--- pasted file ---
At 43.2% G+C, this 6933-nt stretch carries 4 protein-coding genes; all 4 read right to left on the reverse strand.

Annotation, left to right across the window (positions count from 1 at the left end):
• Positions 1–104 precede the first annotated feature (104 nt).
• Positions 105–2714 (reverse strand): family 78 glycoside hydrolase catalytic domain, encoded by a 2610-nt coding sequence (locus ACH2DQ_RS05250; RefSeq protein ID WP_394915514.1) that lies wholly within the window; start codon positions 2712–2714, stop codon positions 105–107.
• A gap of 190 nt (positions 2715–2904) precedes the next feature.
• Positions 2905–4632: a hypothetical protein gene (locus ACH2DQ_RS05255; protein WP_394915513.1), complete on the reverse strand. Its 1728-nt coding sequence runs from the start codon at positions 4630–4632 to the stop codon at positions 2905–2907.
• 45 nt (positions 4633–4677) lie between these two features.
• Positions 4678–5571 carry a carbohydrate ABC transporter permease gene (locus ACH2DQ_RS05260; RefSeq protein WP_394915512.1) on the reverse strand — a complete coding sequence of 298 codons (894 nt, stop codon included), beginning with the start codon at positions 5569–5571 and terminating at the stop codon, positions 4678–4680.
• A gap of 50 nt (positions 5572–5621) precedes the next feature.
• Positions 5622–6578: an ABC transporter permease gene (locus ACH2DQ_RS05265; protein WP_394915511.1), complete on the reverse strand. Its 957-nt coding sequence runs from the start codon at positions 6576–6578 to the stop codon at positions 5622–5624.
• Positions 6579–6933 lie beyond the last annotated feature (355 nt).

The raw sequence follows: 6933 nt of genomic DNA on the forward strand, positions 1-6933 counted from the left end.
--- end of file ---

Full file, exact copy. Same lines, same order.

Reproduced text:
At 43.2% G+C, this 6933-nt stretch carries 4 protein-coding genes; all 4 read right to left on the reverse strand.

Annotation, left to right across the window (positions count from 1 at the left end):
• Positions 1–104 precede the first annotated feature (104 nt).
• Positions 105–2714 (reverse strand): family 78 glycoside hydrolase catalytic domain, encoded by a 2610-nt coding sequence (locus ACH2DQ_RS05250; RefSeq protein ID WP_394915514.1) that lies wholly within the window; start codon positions 2712–2714, stop codon positions 105–107.
• A gap of 190 nt (positions 2715–2904) precedes the next feature.
• Positions 2905–4632: a hypothetical protein gene (locus ACH2DQ_RS05255; protein WP_394915513.1), complete on the reverse strand. Its 1728-nt coding sequence runs from the start codon at positions 4630–4632 to the stop codon at positions 2905–2907.
• 45 nt (positions 4633–4677) lie between these two features.
• Positions 4678–5571 carry a carbohydrate ABC transporter permease gene (locus ACH2DQ_RS05260; RefSeq protein WP_394915512.1) on the reverse strand — a complete coding sequence of 298 codons (894 nt, stop codon included), beginning with the start codon at positions 5569–5571 and terminating at the stop codon, positions 4678–4680.
• A gap of 50 nt (positions 5572–5621) precedes the next feature.
• Positions 5622–6578: an ABC transporter permease gene (locus ACH2DQ_RS05265; protein WP_394915511.1), complete on the reverse strand. Its 957-nt coding sequence runs from the start codon at positions 6576–6578 to the stop codon at positions 5622–5624.
• Positions 6579–6933 lie beyond the last annotated feature (355 nt).

The raw sequence follows: 6933 nt of genomic DNA on the forward strand, positions 1-6933 counted from the left end.